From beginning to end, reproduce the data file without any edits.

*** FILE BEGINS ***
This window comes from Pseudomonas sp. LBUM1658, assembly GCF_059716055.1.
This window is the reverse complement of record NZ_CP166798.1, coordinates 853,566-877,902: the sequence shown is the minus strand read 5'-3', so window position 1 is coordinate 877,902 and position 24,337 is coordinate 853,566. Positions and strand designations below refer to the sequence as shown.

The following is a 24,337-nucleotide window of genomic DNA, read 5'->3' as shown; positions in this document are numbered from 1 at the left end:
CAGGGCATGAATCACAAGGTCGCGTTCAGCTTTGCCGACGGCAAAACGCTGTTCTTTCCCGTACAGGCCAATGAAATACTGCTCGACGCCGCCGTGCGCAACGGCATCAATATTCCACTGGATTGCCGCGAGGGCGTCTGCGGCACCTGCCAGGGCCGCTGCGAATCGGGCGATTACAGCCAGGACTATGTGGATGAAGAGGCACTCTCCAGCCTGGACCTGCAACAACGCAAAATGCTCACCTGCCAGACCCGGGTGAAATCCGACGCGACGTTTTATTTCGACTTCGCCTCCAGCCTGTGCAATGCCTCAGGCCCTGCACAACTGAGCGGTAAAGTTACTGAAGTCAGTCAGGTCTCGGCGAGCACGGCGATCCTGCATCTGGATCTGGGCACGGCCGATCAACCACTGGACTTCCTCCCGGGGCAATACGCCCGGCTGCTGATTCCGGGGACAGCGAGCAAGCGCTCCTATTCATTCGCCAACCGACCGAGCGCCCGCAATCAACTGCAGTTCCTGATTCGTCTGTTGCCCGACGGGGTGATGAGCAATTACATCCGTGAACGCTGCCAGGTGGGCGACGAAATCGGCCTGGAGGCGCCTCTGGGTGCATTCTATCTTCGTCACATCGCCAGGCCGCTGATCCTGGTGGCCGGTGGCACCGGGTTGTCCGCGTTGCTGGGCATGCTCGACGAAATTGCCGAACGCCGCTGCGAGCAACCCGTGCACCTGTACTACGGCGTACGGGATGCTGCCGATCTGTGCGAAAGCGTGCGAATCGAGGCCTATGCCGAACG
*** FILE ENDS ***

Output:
This window comes from Pseudomonas sp. LBUM1658, assembly GCF_059716055.1.
This window is the reverse complement of record NZ_CP166798.1, coordinates 853,566-877,902: the sequence shown is the minus strand read 5'-3', so window position 1 is coordinate 877,902 and position 24,337 is coordinate 853,566. Positions and strand designations below refer to the sequence as shown.

The following is a 24,337-nucleotide window of genomic DNA, read 5'->3' as shown; positions in this document are numbered from 1 at the left end:
CAGGGCATGAATCACAAGGTCGCGTTCAGCTTTGCCGACGGCAAAACGCTGTTCTTTCCCGTACAGGCCAATGAAATACTGCTCGACGCCGCCGTGCGCAACGGCATCAATATTCCACTGGATTGCCGCGAGGGCGTCTGCGGCACCTGCCAGGGCCGCTGCGAATCGGGCGATTACAGCCAGGACTATGTGGATGAAGAGGCACTCTCCAGCCTGGACCTGCAACAACGCAAAATGCTCACCTGCCAGACCCGGGTGAAATCCGACGCGACGTTTTATTTCGACTTCGCCTCCAGCCTGTGCAATGCCTCAGGCCCTGCACAACTGAGCGGTAAAGTTACTGAAGTCAGTCAGGTCTCGGCGAGCACGGCGATCCTGCATCTGGATCTGGGCACGGCCGATCAACCACTGGACTTCCTCCCGGGGCAATACGCCCGGCTGCTGATTCCGGGGACAGCGAGCAAGCGCTCCTATTCATTCGCCAACCGACCGAGCGCCCGCAATCAACTGCAGTTCCTGATTCGTCTGTTGCCCGACGGGGTGATGAGCAATTACATCCGTGAACGCTGCCAGGTGGGCGACGAAATCGGCCTGGAGGCGCCTCTGGGTGCATTCTATCTTCGTCACATCGCCAGGCCGCTGATCCTGGTGGCCGGTGGCACCGGGTTGTCCGCGTTGCTGGGCATGCTCGACGAAATTGCCGAACGCCGCTGCGAGCAACCCGTGCACCTGTACTACGGCGTACGGGATGCTGCCGATCTGTGCGAAAGCGTGCGAATCGAGGCCTATGCCGAACG